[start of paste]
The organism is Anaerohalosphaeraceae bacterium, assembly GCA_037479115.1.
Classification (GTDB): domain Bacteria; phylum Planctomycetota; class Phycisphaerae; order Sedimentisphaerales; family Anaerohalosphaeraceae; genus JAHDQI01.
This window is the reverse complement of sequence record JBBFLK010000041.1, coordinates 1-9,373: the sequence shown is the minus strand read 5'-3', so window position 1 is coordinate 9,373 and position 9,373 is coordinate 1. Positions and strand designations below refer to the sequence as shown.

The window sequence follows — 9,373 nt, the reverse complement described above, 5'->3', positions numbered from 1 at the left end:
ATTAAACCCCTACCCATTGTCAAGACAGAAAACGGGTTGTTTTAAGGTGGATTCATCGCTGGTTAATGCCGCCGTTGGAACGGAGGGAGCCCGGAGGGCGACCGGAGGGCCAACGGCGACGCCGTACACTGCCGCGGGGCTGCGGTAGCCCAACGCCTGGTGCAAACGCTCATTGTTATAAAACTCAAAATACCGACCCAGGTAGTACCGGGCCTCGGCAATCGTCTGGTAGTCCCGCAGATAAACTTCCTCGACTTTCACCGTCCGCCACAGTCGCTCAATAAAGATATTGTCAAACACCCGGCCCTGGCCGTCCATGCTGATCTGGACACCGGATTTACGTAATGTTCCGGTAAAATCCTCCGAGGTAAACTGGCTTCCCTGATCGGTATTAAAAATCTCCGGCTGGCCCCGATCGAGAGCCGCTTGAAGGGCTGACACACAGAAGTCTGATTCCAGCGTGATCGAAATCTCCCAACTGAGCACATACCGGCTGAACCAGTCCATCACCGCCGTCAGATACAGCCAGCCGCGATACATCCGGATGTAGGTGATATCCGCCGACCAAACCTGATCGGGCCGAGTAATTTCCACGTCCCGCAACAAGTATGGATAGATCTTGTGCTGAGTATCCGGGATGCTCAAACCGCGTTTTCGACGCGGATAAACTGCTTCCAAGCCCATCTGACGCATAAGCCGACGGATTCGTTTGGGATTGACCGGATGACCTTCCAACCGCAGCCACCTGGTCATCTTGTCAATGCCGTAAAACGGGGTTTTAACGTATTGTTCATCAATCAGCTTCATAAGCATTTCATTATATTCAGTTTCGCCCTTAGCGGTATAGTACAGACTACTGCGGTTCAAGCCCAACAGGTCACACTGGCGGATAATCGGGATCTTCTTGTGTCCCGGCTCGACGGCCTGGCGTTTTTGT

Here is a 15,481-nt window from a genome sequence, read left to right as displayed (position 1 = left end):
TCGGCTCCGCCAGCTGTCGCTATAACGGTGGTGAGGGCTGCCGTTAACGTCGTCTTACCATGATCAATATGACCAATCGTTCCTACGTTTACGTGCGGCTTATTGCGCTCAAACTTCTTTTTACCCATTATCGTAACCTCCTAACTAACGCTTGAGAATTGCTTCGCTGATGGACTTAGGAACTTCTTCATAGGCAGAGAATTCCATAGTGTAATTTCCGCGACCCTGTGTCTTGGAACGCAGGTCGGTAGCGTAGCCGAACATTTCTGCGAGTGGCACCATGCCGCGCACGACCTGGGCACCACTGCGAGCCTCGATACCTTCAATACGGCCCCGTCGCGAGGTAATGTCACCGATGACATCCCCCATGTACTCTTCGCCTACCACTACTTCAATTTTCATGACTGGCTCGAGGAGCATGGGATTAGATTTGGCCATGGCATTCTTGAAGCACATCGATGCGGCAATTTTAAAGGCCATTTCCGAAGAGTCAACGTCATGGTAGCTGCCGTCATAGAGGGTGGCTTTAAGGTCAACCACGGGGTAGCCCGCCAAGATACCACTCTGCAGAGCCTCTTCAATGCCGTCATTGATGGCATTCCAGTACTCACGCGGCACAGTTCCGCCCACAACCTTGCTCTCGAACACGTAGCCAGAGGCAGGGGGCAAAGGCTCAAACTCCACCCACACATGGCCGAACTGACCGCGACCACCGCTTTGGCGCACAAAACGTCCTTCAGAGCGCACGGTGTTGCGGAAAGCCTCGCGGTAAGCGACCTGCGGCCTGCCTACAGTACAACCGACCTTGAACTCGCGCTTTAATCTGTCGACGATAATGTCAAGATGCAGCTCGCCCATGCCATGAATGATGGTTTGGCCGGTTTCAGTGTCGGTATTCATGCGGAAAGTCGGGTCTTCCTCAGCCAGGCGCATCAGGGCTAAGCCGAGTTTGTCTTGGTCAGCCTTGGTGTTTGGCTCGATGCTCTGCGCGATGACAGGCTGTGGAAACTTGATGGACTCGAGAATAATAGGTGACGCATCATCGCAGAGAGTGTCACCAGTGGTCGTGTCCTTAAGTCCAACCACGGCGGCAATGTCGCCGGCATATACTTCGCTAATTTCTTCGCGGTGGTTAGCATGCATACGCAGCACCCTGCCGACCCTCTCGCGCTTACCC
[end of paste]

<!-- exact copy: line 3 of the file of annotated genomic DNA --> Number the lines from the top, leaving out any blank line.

This window is the reverse complement of sequence record JBBFLK010000041.1, coordinates 1-9,373: the sequence shown is the minus strand read 5'-3', so window position 1 is coordinate 9,373 and position 9,373 is coordinate 1. Positions and strand designations below refer to the sequence as shown.